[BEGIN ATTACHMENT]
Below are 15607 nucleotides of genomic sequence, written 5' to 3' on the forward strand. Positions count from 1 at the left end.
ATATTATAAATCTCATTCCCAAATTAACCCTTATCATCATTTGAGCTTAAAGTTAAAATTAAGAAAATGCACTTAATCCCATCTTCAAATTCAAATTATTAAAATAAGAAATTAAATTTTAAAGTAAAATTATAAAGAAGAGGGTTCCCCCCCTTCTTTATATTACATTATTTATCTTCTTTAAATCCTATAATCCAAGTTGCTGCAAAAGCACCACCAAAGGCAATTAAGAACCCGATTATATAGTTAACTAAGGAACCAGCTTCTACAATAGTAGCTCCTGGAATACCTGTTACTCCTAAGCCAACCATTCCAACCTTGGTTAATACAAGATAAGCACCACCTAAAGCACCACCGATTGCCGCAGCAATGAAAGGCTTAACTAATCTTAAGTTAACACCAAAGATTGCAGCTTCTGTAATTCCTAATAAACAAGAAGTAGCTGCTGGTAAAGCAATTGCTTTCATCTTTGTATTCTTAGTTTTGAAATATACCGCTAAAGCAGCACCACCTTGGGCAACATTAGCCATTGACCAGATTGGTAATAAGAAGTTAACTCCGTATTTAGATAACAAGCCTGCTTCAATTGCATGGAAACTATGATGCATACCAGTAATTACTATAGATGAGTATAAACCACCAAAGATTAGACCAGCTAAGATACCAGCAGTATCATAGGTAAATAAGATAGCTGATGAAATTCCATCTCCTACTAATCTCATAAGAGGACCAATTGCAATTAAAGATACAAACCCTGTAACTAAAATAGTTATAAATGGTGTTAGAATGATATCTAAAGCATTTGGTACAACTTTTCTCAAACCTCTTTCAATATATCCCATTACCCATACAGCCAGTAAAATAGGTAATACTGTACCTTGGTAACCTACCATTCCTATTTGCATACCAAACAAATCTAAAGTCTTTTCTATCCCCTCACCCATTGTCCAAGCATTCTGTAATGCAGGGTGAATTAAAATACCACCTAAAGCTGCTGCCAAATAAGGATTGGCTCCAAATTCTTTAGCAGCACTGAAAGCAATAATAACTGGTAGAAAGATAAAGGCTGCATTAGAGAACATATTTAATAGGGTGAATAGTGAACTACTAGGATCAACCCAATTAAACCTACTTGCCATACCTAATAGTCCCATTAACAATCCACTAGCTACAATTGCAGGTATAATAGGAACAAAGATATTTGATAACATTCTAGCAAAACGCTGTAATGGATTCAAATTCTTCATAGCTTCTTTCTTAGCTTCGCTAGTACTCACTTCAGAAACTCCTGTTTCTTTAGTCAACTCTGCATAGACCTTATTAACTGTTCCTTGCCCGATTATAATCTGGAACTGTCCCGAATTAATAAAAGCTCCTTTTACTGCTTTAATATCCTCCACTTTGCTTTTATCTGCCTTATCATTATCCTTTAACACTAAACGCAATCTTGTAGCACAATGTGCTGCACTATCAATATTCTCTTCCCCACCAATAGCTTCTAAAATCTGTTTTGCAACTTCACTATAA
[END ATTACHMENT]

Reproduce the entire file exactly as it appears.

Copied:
Below are 15607 nucleotides of genomic sequence, written 5' to 3' on the forward strand. Positions count from 1 at the left end.
ATATTATAAATCTCATTCCCAAATTAACCCTTATCATCATTTGAGCTTAAAGTTAAAATTAAGAAAATGCACTTAATCCCATCTTCAAATTCAAATTATTAAAATAAGAAATTAAATTTTAAAGTAAAATTATAAAGAAGAGGGTTCCCCCCCTTCTTTATATTACATTATTTATCTTCTTTAAATCCTATAATCCAAGTTGCTGCAAAAGCACCACCAAAGGCAATTAAGAACCCGATTATATAGTTAACTAAGGAACCAGCTTCTACAATAGTAGCTCCTGGAATACCTGTTACTCCTAAGCCAACCATTCCAACCTTGGTTAATACAAGATAAGCACCACCTAAAGCACCACCGATTGCCGCAGCAATGAAAGGCTTAACTAATCTTAAGTTAACACCAAAGATTGCAGCTTCTGTAATTCCTAATAAACAAGAAGTAGCTGCTGGTAAAGCAATTGCTTTCATCTTTGTATTCTTAGTTTTGAAATATACCGCTAAAGCAGCACCACCTTGGGCAACATTAGCCATTGACCAGATTGGTAATAAGAAGTTAACTCCGTATTTAGATAACAAGCCTGCTTCAATTGCATGGAAACTATGATGCATACCAGTAATTACTATAGATGAGTATAAACCACCAAAGATTAGACCAGCTAAGATACCAGCAGTATCATAGGTAAATAAGATAGCTGATGAAATTCCATCTCCTACTAATCTCATAAGAGGACCAATTGCAATTAAAGATACAAACCCTGTAACTAAAATAGTTATAAATGGTGTTAGAATGATATCTAAAGCATTTGGTACAACTTTTCTCAAACCTCTTTCAATATATCCCATTACCCATACAGCCAGTAAAATAGGTAATACTGTACCTTGGTAACCTACCATTCCTATTTGCATACCAAACAAATCTAAAGTCTTTTCTATCCCCTCACCCATTGTCCAAGCATTCTGTAATGCAGGGTGAATTAAAATACCACCTAAAGCTGCTGCCAAATAAGGATTGGCTCCAAATTCTTTAGCAGCACTGAAAGCAATAATAACTGGTAGAAAGATAAAGGCTGCATTAGAGAACATATTTAATAGGGTGAATAGTGAACTACTAGGATCAACCCAATTAAACCTACTTGCCATACCTAATAGTCCCATTAACAATCCACTAGCTACAATTGCAGGTATAATAGGAACAAAGATATTTGATAACATTCTAGCAAAACGCTGTAATGGATTCAAATTCTTCATAGCTTCTTTCTTAGCTTCGCTAGTACTCACTTCAGAAACTCCTGTTTCTTTAGTCAACTCTGCATAGACCTTATTAACTGTTCCTTGCCCGATTATAATCTGGAACTGTCCCGAATTAATAAAAGCTCCTTTTACTGCTTTAATATCCTCCACTTTGCTTTTATCTGCCTTATCATTATCCTTTAACACTAAACGCAATCTTGTAGCACAATGTGCTGCACTATCAATATTCTCTTCCCCACCAATAGCTTCTAAAATCTGTTTTGCAACTTCACTATAA